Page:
Judge Samuel Alito’s nomination to the Supreme Court has also raised concerns among environmentalists. Greenpeace, the National Environmental Trust, Earthjustice, Friends of the Earth and the Sierra Club have all publicly opposed Alito’s confirmation. [includes rush transcript]
Judge Samuel Alito’s nomination to the Supreme Court has also raised concerns among environmentalists. Greenpeace, the National Environmental Trust, Earthjustice, Friends of the Earth and the Sierra Club have all publicly opposed Alito’s confirmation
On Wednesday, Democratic Senator Diane Feinstein of California asked Alito about his rulings in key environmental cases.
- Sen. Dianne Feinstein (D–CA), questioning supreme court nominee Samuel Alito.
For more on Alito and the environment we are joined by:
- Glenn Sugameli, Senior Legislative Counsel in Earthjustice’s Policy and Legislative program.
AMY GOODMAN: Judge Alito’s nomination to the Supreme Court has also raised concerns among environmentalists. Greenpeace, the National Environmental Trust, Earthjustice, Friends of the Earth, Sierra Club have all publicly opposed Alito’s confirmation. On Wednesday, Democratic Senator Feinstein of California asked Alito about his rulings in key environmental cases.
SEN. DIANNE FEINSTEIN: The Clean Water Act was passed in 1972, and it included a provision permitting citizens or citizen groups to bring lawsuits for violation of the act. In Public Interest Research Group of New Jersey v. Magnesium Elektron, a citizens environmental group sued a chemical manufacturer under the Clean Water Act for polluting a river used by members of the group. The trial court found that the defendant committed 150 Clean Water Act violations. On appeal, you were the decisive vote in a two-to-one decision overturning the trial court’s decision, even though it was undisputed that the defendant committed the 150 violations of the Clean Water Act.
Your decision, as I understand it, was based upon your conclusion that the environmental group did not have standing to sue under the Clean Water Act, because even though members of the environmental group had stopped using the river due to the pollution, they did not prove any injury to the environment. The decision, if broadly applied, would have gutted the citizen lawsuit provision of the Clean Water Act.
Now, three years later, in Friends of the Earth v. Laidlaw, the Supreme Court, in a 7-2 decision, rejected this reasoning and held that a citizen only needed to show that he or she was harmed by the Clean Water Act violation and didn’t need to prove a broader injury to the environment. So you see where the concern comes with respect to overthrowing something on a technicality that can have enormous implications. Do you agree with the Supreme Court’s decision in Friends of the Earth v. Laidlaw.
JUDGE SAMUEL ALITO: Well, it’s a precedent of the court, and I have respect for it. And as you mentioned, and it’s governed by stare decisis, and as you mentioned, it was decided after the decision of my court in the Magnesium Elektron case, and I haven’t gone back and thought about the question of whether Laidlaw creates doubt about the soundness of the decision in Magnesium Elektron. If it does, then it does, and if the issue were to come up again before the Third Circuit, for example, and I sat on the issue, then I would follow Supreme Court precedent, if I concluded that it was in conflict with the decision of a prior court of appeals decision.
We have — our jurisdiction under the Constitution is limited to cases and controversies. The Supreme Court has said that means you have to have a plaintiff who has suffered injury in fact. And although there was a disagreement on the panel about the procedure we should use going forward, everybody on the panel agreed — Judge Roth and I, who were in the majority, and Judge Lewis, who dissented on a procedural point that I’ll get to — that the plaintiffs in that case had not even alleged personal injury. They alleged that they enjoyed the Delaware River in a variety of ways. As I recall, they walked along the canal path, they ate fish from the river, they drank water from the river. But there was no evidence that the discharges into a creek some distance upstream from the river had had any effect whatsoever on the river and, therefore, there was nothing to support a claim that they were personally injured by the discharges of this plant.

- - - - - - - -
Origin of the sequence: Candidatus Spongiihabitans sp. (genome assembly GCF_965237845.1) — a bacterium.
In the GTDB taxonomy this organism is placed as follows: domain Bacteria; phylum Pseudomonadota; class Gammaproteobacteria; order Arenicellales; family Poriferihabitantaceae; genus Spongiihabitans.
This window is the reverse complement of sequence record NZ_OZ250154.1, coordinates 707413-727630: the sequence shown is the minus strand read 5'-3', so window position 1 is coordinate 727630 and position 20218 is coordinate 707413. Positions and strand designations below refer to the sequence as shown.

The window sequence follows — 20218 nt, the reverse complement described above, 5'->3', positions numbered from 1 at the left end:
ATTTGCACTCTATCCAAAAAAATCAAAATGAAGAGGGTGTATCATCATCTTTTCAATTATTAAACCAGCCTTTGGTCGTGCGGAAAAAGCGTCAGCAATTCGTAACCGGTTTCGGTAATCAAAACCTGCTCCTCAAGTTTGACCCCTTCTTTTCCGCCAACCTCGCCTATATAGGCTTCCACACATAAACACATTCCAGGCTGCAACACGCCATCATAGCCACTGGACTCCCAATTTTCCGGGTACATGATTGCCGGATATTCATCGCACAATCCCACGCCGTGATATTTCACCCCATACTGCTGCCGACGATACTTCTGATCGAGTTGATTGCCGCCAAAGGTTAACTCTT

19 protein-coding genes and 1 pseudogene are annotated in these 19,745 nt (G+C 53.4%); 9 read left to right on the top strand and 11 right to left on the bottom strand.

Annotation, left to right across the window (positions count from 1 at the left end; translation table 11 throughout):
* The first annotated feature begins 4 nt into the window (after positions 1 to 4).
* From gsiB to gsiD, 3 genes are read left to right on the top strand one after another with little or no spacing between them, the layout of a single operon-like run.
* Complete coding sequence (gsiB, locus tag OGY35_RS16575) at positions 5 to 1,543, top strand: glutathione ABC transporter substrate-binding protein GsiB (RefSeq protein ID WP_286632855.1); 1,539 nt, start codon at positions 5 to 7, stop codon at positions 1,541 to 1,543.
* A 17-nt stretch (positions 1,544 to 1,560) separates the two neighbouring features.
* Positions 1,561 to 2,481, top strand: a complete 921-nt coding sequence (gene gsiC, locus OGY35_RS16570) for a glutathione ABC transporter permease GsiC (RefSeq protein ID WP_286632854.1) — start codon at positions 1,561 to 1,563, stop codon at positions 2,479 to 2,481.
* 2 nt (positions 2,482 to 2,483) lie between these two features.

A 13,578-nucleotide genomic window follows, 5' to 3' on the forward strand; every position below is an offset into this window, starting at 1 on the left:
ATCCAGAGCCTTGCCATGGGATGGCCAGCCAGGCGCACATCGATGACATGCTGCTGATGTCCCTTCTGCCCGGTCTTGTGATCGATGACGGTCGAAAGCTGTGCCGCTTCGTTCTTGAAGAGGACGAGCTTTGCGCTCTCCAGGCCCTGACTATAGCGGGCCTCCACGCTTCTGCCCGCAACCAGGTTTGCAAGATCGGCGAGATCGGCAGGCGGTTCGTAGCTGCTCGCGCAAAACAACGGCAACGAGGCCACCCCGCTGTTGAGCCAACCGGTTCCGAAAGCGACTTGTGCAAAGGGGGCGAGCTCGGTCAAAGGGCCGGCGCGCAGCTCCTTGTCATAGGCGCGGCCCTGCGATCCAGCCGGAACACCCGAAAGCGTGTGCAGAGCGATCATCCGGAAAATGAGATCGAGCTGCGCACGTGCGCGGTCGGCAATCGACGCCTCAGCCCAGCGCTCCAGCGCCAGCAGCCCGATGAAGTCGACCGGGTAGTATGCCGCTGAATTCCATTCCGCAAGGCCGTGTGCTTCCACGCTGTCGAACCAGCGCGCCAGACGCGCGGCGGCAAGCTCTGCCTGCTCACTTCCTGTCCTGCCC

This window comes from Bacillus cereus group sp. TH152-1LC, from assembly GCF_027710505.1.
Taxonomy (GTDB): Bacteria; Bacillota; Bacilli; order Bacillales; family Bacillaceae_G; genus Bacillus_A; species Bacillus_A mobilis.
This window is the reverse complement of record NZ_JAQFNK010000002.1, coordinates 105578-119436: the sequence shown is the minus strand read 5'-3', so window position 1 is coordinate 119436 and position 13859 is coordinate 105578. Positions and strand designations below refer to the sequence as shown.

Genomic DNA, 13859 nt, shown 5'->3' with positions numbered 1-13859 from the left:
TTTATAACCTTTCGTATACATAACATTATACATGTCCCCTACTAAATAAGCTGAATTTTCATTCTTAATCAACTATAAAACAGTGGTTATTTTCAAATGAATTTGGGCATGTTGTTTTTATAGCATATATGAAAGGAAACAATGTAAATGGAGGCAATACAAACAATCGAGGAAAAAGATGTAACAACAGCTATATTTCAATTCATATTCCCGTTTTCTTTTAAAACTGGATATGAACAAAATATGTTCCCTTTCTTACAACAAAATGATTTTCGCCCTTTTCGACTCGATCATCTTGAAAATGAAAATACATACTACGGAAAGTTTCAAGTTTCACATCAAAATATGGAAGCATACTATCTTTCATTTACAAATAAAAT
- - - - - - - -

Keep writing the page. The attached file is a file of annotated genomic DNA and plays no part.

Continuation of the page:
JUAN GONZALEZ: That was Supreme Court nominee, Samuel Alito, answering questions from Democratic Senator Dianne Feinstein of California. We’re now joined by Glenn Sugameli, Senior Legislative Counsel in Earthjustice’s Policy and Legislative program. Welcome to Democracy Now!
GLENN SUGAMELI: Glad to be here. Thank you.
JUAN GONZALEZ: Your main concerns about the nomination of Judge Alito?
GLENN SUGAMELI: They include the exchange that you just heard, one of the major cases that we focused on in his record, in deciding for the first time since Robert Bork to oppose a Supreme Court nominee. That’s true for Earthjustice. It’s true for Sierra Club. It’s true for the other environmental groups that have joined us. This is an unusual step we’ve taken, and we’ve only taken it after looking at his record in detail. www.EarthJustice.org has a lot more details, but that exchange was very illuminating.
You saw that, even now, Judge Alito doesn’t get it. He’s refusing to admit that the Laidlaw Supreme Court case essentially overturned his decision. He’s only agreeing that as a Third Circuit judge, he would follow it, if it was inconsistent with his previous decision. He’s not saying what he would do on the Supreme Court and whether he agrees with the Laidlaw decision, which he was asked and refused to answer, or whether he would overturn it. So, it is an example of interpreting the Constitution in a way that prevents Congress from allowing people to go to court to enforce the law.
He also has an extreme view, which he was also asked about by Senator Feinstein the day before, on the interpretation of the Congress’s power to regulate interstate commerce. That’s the basis for almost all federal environmental laws, as well as civil rights laws, labor laws, consumer laws.